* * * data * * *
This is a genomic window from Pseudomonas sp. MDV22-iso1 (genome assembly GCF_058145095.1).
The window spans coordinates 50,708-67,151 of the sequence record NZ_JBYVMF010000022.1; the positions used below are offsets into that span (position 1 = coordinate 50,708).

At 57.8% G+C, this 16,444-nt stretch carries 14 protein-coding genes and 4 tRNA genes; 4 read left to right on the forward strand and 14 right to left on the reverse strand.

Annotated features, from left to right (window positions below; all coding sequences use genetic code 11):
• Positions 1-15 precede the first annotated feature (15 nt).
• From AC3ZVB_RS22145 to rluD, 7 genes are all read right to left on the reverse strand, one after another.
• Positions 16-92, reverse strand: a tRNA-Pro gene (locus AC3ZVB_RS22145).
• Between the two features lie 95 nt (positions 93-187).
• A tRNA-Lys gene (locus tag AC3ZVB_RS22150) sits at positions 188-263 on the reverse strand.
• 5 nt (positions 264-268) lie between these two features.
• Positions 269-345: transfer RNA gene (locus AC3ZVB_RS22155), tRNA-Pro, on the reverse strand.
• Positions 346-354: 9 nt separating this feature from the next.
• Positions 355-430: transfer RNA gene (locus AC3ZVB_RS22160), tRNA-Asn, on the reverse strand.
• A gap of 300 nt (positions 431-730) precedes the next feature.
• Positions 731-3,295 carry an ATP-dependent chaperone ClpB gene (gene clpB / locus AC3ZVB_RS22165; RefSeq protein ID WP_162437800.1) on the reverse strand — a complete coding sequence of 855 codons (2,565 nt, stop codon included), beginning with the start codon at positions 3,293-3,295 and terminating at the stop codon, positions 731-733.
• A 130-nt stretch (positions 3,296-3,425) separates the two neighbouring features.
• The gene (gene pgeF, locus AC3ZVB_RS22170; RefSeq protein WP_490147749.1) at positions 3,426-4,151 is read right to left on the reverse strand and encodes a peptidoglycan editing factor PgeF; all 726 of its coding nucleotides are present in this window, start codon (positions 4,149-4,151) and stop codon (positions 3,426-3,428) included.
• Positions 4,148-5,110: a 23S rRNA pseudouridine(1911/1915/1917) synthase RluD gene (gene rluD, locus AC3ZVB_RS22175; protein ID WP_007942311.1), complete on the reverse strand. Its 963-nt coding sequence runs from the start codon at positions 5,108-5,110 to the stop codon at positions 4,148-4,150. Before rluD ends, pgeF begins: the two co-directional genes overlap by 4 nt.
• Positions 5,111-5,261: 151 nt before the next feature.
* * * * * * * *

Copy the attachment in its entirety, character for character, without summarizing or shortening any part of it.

This is a genomic window from Pseudomonas sp. MDV22-iso1 (genome assembly GCF_058145095.1).
The window spans coordinates 50,708-67,151 of the sequence record NZ_JBYVMF010000022.1; the positions used below are offsets into that span (position 1 = coordinate 50,708).

At 57.8% G+C, this 16,444-nt stretch carries 14 protein-coding genes and 4 tRNA genes; 4 read left to right on the forward strand and 14 right to left on the reverse strand.

Annotated features, from left to right (window positions below; all coding sequences use genetic code 11):
• Positions 1-15 precede the first annotated feature (15 nt).
• From AC3ZVB_RS22145 to rluD, 7 genes are all read right to left on the reverse strand, one after another.
• Positions 16-92, reverse strand: a tRNA-Pro gene (locus AC3ZVB_RS22145).
• Between the two features lie 95 nt (positions 93-187).
• A tRNA-Lys gene (locus tag AC3ZVB_RS22150) sits at positions 188-263 on the reverse strand.
• 5 nt (positions 264-268) lie between these two features.
• Positions 269-345: transfer RNA gene (locus AC3ZVB_RS22155), tRNA-Pro, on the reverse strand.
• Positions 346-354: 9 nt separating this feature from the next.
• Positions 355-430: transfer RNA gene (locus AC3ZVB_RS22160), tRNA-Asn, on the reverse strand.
• A gap of 300 nt (positions 431-730) precedes the next feature.
• Positions 731-3,295 carry an ATP-dependent chaperone ClpB gene (gene clpB / locus AC3ZVB_RS22165; RefSeq protein ID WP_162437800.1) on the reverse strand — a complete coding sequence of 855 codons (2,565 nt, stop codon included), beginning with the start codon at positions 3,293-3,295 and terminating at the stop codon, positions 731-733.
• A 130-nt stretch (positions 3,296-3,425) separates the two neighbouring features.
• The gene (gene pgeF, locus AC3ZVB_RS22170; RefSeq protein WP_490147749.1) at positions 3,426-4,151 is read right to left on the reverse strand and encodes a peptidoglycan editing factor PgeF; all 726 of its coding nucleotides are present in this window, start codon (positions 4,149-4,151) and stop codon (positions 3,426-3,428) included.
• Positions 4,148-5,110: a 23S rRNA pseudouridine(1911/1915/1917) synthase RluD gene (gene rluD, locus AC3ZVB_RS22175; protein ID WP_007942311.1), complete on the reverse strand. Its 963-nt coding sequence runs from the start codon at positions 5,108-5,110 to the stop codon at positions 4,148-4,150. Before rluD ends, pgeF begins: the two co-directional genes overlap by 4 nt.
• Positions 5,111-5,261: 151 nt before the next feature.